Monday, August 8, 2011

When Perfume Becomes Poison: Multiple Chemical Sensitivity (MCS) And LDS Church Meetings

A post on Times & Seasons entitled "Scent of a Mormon" triggered my interest in this issue. Jonathan Green noted that the Modern Language Association asks attendees at their conferences to refrain from using perfume, cologne, and other scented products in order to help ensure the comfort of all in attendance. Green wonders if this might also be a problem at various meetings held by the Church of Jesus Christ of Latter-day Saints.

Apparently it is, according to this comment posted by Bill:

Bill 8/8/2011 at 2:15 pm:
My wife will never be able to attend Relief Society because of perfume, hairspray, etc. She barely tolerates being in a chapel or cultural hall. On Sunday we sit in the front row because there is no one in front of us and the air tends to flow from the front of the chapel to the back. However, if someone sits behind us with a liberal dose of perfume or aftershave she will violently start coughing. Once the coughing episode starts it is very difficult to stop and can be incapacitating. Many sisters will say: “I only use a small amount.” However, a large number of people using a small amount creates a large problem in small rooms like the Relief Society room. I have known other people worse than my wife and they can not stay in the chapel even if they sit in the empty choir seats.

The post does reveal an educational deficiency which I intend to address. There is a specific name for this problem. It's called Multiple Chemical Sensitivity (MCS), and you can read a good overview of it HERE. In broad terms, it refers to an unusually severe sensitivity or allergy-like reaction to many different kinds of pollutants including solvents, VOCs (Volatile Organic Compounds), perfumes, petrol, diesel, smoke, and chemicals in general, and can often encompass problems with regard to pollen, house dust mites, and pet fur & dander. The Chemical Sensitivity Foundation also provides useful information.

The real problems with MCS are that, although the underlying mechanisms are relatively well-understood and are gaining public acceptance, there is no known specific cause, and the variable nature of MCS from one person to the next hinders effective treatment with conventional medicine & practices. Consequently, avoidance of the suspected substances offers the only certain relief.

This brings up the question of whether or not those in the LDS chain of command should ban the use of substances such as perfume at Church meetings. Understandably, some might wonder if it is fair to ask 200 people to accommodate one person; they'll question whether or not that one person is being selfish. To resolve this question, let's turn to Jesus Christ for an answer. In Luke 15:4, Jesus states "What man of you, having an hundred sheep, if he lose one of them, doth not leave the ninety and nine in the wilderness, and go after that which is lost, until he find it?" This implies that the Lord Himself believes that at times, the concerns of one might supersede the conflicting concerns of the many.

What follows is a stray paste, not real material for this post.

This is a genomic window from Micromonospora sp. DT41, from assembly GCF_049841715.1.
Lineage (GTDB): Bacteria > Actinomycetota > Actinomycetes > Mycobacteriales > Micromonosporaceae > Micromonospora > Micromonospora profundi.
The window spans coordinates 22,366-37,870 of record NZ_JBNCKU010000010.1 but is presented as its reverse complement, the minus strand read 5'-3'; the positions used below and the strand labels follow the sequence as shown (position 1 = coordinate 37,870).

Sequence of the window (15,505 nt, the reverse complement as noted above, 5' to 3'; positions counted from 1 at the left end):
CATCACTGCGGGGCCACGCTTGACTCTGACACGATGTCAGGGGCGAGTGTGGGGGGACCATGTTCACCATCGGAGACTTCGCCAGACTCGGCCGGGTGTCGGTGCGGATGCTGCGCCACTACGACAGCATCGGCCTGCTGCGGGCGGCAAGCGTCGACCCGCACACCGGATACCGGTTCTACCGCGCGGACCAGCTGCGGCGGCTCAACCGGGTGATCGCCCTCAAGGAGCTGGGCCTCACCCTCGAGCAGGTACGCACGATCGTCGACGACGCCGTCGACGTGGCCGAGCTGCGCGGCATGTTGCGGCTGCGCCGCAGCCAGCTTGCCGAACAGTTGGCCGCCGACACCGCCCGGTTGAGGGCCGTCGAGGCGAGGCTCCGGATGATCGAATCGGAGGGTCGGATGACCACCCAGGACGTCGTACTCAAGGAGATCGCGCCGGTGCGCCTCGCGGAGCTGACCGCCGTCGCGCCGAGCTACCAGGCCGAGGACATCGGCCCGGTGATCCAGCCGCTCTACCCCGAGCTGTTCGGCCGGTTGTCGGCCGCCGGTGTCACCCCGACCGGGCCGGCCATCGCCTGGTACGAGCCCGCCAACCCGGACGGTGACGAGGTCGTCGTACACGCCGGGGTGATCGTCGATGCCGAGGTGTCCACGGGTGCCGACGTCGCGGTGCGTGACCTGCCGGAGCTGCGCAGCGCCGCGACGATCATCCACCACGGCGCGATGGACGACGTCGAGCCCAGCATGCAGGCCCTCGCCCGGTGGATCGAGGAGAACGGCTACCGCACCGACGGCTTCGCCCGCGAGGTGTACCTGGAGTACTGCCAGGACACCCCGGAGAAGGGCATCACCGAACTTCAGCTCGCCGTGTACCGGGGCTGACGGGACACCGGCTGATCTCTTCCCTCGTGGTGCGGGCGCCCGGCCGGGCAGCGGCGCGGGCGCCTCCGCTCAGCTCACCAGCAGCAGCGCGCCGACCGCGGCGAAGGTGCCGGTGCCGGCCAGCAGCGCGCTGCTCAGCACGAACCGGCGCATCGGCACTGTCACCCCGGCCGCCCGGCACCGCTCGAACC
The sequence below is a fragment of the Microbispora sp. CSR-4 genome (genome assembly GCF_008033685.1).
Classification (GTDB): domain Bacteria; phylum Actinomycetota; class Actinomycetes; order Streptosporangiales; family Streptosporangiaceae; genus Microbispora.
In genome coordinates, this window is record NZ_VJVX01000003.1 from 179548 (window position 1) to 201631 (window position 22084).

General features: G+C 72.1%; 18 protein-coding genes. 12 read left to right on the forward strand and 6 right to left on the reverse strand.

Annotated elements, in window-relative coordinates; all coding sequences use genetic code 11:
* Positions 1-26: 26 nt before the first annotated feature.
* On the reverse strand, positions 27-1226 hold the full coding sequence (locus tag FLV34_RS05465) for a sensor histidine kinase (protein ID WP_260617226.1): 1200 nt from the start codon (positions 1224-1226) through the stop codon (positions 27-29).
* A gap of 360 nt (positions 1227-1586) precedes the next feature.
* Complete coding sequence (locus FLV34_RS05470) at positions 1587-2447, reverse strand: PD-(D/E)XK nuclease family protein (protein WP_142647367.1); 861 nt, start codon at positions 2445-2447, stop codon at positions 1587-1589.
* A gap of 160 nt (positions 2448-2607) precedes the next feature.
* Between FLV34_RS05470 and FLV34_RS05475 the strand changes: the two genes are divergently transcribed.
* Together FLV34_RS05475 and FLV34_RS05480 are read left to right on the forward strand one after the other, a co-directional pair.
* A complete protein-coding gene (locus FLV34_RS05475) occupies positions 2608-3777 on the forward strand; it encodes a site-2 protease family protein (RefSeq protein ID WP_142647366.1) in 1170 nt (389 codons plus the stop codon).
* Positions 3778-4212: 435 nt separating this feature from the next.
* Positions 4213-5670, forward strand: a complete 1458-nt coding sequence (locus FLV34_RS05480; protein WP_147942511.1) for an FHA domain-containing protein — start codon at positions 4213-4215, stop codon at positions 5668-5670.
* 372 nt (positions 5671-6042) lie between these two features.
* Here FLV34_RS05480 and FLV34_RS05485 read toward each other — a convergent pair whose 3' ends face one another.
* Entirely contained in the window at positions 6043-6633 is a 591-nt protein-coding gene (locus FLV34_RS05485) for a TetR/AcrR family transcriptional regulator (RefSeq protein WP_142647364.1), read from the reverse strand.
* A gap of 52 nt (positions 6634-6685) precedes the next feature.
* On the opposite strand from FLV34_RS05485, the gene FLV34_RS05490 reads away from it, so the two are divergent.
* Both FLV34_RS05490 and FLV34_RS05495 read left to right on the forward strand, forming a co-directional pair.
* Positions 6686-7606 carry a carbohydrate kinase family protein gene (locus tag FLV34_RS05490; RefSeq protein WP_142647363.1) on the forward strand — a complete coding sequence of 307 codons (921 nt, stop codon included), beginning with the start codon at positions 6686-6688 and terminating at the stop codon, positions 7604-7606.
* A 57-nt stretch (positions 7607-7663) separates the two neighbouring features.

This does not necessarily mean that Jesus would advocate banning the wearing of perfume at Church meetings. But what it does mean is that, if a ward member discloses a problem with those who wear perfume, that person should be taken seriously, and not be dismissed as a "crank". Depending upon how often the person attends church, a ban may...or may not...be necessary. Perhaps all that might be necessary is to seat the member closer to an area of greater ventilation.

In any event, a Church-wide or even a stake-wide solution to this problem not only would NOT be necessary, but might be excessively intrusive. This should be left in the hands of individual bishops or branch presidents. In the case of someone who cannot attend services because of MCS but who stills wants to participate, Priesthood holders have the authority to take the Sacrament to them in their homes, just as they do for other invalids or shut-ins.

The bottom line: Multiple Chemical Sensitivity does exist, and we need to be aware of it.

2 comments:

Steph said...

I'm chemically sensitive and unable to even walk in the door of my ward building. The fabrics and burlap on the walls absorb the chemicals from the fragrances and even the empty building is a problem for me.

I visited Salt Lake and was told about a fragrance free building. I attended the meetings in that building. It wasn't perfect and there still were some who wore perfume (people honestly don't understand MCS) but I could tolerate the environment. It's the first time I was able to attend Relief Society in several years.

My current ward and stake has accommodated me. I'm able to hear Sacrament Meeting and Sunday School. When there are outdoor activities, in the advertisements they tell people not to wear fragrances (including lotions, etc.)

I have a calling. My visiting teachers and home teachers understand my sensitivities. I visit teach people whose homes are not a problem for me. I am able to take the sacrament.

I often feel like the one out of the ninety-and-nine that was searched for and found. It has made all the difference in the world for me.

My current ward building is an old one and by design I know I'll never be able to enter into it again. But I am definitely part of my ward because of the efforts of others.

MCS Gal

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